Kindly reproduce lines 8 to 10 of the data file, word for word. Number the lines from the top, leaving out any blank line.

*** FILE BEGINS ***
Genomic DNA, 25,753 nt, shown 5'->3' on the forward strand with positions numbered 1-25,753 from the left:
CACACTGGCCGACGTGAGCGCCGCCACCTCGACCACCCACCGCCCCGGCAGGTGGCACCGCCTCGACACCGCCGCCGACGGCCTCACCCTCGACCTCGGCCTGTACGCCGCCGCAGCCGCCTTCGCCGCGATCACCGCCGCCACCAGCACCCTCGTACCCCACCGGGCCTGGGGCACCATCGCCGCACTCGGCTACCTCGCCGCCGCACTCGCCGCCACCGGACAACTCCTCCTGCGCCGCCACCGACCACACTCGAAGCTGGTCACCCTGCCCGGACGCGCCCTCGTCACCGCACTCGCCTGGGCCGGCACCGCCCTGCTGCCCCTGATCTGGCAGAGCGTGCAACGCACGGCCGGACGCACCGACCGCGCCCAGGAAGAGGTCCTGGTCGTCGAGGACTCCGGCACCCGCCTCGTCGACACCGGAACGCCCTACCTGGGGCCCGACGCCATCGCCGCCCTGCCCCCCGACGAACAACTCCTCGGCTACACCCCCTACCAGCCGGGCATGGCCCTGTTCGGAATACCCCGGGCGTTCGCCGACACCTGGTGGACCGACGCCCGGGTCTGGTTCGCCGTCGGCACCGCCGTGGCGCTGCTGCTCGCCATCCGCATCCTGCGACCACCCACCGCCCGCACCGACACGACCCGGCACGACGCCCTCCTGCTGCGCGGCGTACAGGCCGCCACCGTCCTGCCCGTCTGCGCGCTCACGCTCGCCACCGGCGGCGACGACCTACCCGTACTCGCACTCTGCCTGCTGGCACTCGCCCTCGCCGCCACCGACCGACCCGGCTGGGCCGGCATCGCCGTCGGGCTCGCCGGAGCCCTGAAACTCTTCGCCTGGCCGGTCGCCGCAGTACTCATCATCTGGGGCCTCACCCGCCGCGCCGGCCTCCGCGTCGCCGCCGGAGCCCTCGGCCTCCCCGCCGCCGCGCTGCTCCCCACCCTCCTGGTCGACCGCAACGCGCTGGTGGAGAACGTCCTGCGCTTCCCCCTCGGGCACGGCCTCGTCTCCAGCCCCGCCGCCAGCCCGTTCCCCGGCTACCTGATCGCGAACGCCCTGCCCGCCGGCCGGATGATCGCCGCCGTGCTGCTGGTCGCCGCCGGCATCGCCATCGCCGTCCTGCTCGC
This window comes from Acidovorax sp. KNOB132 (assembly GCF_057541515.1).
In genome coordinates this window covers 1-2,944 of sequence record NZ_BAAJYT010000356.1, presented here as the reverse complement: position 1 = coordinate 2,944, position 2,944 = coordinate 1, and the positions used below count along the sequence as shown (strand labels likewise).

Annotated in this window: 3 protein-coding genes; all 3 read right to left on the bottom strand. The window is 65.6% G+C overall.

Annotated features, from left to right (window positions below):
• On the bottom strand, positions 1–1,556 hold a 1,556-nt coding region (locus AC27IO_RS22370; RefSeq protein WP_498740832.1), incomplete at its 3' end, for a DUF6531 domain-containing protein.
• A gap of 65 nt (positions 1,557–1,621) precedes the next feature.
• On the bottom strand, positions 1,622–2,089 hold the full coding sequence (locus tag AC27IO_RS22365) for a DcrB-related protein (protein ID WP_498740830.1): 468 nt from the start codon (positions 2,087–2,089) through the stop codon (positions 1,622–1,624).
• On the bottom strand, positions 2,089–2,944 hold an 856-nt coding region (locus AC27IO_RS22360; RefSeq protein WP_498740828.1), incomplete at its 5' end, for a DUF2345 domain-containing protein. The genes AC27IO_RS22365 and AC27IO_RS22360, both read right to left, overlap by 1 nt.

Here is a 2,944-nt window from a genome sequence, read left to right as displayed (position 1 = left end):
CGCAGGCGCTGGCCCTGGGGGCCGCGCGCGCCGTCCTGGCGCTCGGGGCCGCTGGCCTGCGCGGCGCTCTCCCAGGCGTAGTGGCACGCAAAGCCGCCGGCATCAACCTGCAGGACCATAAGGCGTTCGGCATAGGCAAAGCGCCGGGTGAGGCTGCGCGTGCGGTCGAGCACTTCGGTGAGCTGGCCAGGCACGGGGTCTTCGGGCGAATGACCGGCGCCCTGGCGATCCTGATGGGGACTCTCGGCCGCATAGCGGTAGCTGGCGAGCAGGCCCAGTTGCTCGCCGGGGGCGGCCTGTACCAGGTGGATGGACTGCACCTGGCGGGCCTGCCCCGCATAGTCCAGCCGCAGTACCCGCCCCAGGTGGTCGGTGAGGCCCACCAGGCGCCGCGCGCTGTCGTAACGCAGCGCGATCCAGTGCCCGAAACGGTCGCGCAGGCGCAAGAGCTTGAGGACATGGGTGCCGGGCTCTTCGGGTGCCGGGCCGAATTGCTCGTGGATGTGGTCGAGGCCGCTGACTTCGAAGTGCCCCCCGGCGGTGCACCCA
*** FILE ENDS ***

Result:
• A gap of 65 nt (positions 1,557–1,621) precedes the next feature.
• On the bottom strand, positions 1,622–2,089 hold the full coding sequence (locus tag AC27IO_RS22365) for a DcrB-related protein (protein ID WP_498740830.1): 468 nt from the start codon (positions 2,087–2,089) through the stop codon (positions 1,622–1,624).
• On the bottom strand, positions 2,089–2,944 hold an 856-nt coding region (locus AC27IO_RS22360; RefSeq protein WP_498740828.1), incomplete at its 5' end, for a DUF2345 domain-containing protein. The genes AC27IO_RS22365 and AC27IO_RS22360, both read right to left, overlap by 1 nt.